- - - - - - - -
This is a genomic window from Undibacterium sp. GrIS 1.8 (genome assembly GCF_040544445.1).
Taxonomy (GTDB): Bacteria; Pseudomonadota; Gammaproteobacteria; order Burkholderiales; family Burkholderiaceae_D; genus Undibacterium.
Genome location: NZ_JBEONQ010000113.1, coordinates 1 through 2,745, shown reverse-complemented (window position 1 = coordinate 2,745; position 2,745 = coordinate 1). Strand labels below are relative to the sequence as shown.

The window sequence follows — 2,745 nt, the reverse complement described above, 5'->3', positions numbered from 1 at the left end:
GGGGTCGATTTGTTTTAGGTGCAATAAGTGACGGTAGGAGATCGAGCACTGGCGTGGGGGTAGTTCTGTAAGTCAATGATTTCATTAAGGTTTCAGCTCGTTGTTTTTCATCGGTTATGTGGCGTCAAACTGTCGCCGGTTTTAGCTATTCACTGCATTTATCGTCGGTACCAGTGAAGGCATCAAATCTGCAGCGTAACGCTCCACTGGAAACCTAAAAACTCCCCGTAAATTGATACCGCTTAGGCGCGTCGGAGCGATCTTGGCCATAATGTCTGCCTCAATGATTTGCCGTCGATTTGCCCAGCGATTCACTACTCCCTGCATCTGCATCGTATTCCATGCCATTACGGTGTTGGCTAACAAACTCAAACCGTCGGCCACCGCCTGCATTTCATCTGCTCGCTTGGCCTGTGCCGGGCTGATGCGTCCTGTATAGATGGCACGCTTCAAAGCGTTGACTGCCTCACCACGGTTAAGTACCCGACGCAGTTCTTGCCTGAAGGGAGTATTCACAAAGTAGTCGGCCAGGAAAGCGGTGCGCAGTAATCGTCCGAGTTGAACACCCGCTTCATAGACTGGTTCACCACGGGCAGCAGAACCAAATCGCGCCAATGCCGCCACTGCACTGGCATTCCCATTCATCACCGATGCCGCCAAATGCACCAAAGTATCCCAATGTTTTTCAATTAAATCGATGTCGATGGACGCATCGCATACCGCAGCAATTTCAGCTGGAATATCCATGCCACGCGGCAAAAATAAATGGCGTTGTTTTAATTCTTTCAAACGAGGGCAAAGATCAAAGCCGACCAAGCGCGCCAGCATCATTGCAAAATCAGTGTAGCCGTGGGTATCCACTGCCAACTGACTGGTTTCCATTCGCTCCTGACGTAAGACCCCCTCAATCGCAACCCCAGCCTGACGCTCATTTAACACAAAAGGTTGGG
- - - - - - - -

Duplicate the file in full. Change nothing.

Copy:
This is a genomic window from Undibacterium sp. GrIS 1.8 (genome assembly GCF_040544445.1).
Taxonomy (GTDB): Bacteria; Pseudomonadota; Gammaproteobacteria; order Burkholderiales; family Burkholderiaceae_D; genus Undibacterium.
Genome location: NZ_JBEONQ010000113.1, coordinates 1 through 2,745, shown reverse-complemented (window position 1 = coordinate 2,745; position 2,745 = coordinate 1). Strand labels below are relative to the sequence as shown.

The window sequence follows — 2,745 nt, the reverse complement described above, 5'->3', positions numbered from 1 at the left end:
GGGGTCGATTTGTTTTAGGTGCAATAAGTGACGGTAGGAGATCGAGCACTGGCGTGGGGGTAGTTCTGTAAGTCAATGATTTCATTAAGGTTTCAGCTCGTTGTTTTTCATCGGTTATGTGGCGTCAAACTGTCGCCGGTTTTAGCTATTCACTGCATTTATCGTCGGTACCAGTGAAGGCATCAAATCTGCAGCGTAACGCTCCACTGGAAACCTAAAAACTCCCCGTAAATTGATACCGCTTAGGCGCGTCGGAGCGATCTTGGCCATAATGTCTGCCTCAATGATTTGCCGTCGATTTGCCCAGCGATTCACTACTCCCTGCATCTGCATCGTATTCCATGCCATTACGGTGTTGGCTAACAAACTCAAACCGTCGGCCACCGCCTGCATTTCATCTGCTCGCTTGGCCTGTGCCGGGCTGATGCGTCCTGTATAGATGGCACGCTTCAAAGCGTTGACTGCCTCACCACGGTTAAGTACCCGACGCAGTTCTTGCCTGAAGGGAGTATTCACAAAGTAGTCGGCCAGGAAAGCGGTGCGCAGTAATCGTCCGAGTTGAACACCCGCTTCATAGACTGGTTCACCACGGGCAGCAGAACCAAATCGCGCCAATGCCGCCACTGCACTGGCATTCCCATTCATCACCGATGCCGCCAAATGCACCAAAGTATCCCAATGTTTTTCAATTAAATCGATGTCGATGGACGCATCGCATACCGCAGCAATTTCAGCTGGAATATCCATGCCACGCGGCAAAAATAAATGGCGTTGTTTTAATTCTTTCAAACGAGGGCAAAGATCAAAGCCGACCAAGCGCGCCAGCATCATTGCAAAATCAGTGTAGCCGTGGGTATCCACTGCCAACTGACTGGTTTCCATTCGCTCCTGACGTAAGACCCCCTCAATCGCAACCCCAGCCTGACGCTCATTTAACACAAAAGGTTGGG